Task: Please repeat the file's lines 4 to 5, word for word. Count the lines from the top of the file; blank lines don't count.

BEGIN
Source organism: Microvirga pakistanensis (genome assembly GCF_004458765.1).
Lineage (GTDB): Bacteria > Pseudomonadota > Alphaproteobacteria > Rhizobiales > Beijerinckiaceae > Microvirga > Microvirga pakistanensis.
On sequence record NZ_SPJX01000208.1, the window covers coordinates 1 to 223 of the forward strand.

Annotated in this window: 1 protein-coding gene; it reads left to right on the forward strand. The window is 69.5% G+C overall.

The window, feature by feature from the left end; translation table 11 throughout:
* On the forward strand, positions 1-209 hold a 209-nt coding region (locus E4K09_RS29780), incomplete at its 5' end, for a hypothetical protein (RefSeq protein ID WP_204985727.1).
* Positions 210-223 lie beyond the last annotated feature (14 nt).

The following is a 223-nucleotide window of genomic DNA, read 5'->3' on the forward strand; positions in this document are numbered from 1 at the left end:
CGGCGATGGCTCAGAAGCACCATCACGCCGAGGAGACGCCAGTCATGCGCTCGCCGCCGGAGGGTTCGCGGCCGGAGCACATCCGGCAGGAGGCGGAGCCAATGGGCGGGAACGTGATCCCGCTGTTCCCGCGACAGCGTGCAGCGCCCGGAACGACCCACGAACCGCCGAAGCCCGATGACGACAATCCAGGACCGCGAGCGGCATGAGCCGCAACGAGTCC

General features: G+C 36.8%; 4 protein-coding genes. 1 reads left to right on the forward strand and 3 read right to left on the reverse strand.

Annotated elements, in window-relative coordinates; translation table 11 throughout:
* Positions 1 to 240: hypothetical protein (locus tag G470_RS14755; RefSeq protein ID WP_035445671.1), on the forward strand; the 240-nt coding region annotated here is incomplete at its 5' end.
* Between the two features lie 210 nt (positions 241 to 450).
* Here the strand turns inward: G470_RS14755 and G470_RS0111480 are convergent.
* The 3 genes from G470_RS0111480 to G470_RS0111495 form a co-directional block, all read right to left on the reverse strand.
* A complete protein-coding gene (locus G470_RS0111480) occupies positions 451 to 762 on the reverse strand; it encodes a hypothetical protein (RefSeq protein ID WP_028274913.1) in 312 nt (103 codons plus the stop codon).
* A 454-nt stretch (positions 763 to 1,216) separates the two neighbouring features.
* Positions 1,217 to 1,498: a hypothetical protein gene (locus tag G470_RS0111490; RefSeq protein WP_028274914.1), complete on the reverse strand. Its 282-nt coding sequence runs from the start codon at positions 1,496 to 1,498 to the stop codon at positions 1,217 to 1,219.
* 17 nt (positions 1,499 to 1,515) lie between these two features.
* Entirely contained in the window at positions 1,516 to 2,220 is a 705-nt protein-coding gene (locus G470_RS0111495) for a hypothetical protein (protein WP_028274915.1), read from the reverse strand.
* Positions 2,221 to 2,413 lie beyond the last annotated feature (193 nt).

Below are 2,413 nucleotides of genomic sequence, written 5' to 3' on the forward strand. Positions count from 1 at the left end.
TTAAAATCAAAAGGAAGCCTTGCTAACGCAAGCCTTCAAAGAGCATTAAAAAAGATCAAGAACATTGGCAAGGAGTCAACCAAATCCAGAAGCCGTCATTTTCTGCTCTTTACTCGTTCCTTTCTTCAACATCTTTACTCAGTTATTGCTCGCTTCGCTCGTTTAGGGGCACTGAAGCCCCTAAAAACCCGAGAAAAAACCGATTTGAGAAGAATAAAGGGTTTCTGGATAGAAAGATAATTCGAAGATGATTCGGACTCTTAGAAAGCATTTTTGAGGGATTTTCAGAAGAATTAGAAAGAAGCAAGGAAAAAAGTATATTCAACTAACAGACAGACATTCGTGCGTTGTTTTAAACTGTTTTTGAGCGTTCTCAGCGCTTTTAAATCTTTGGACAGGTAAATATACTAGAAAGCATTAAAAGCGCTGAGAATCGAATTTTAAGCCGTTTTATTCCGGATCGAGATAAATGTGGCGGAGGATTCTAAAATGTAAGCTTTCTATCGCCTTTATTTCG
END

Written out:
Annotated in this window: 1 protein-coding gene; it reads left to right on the forward strand. The window is 69.5% G+C overall.

The window, feature by feature from the left end; translation table 11 throughout: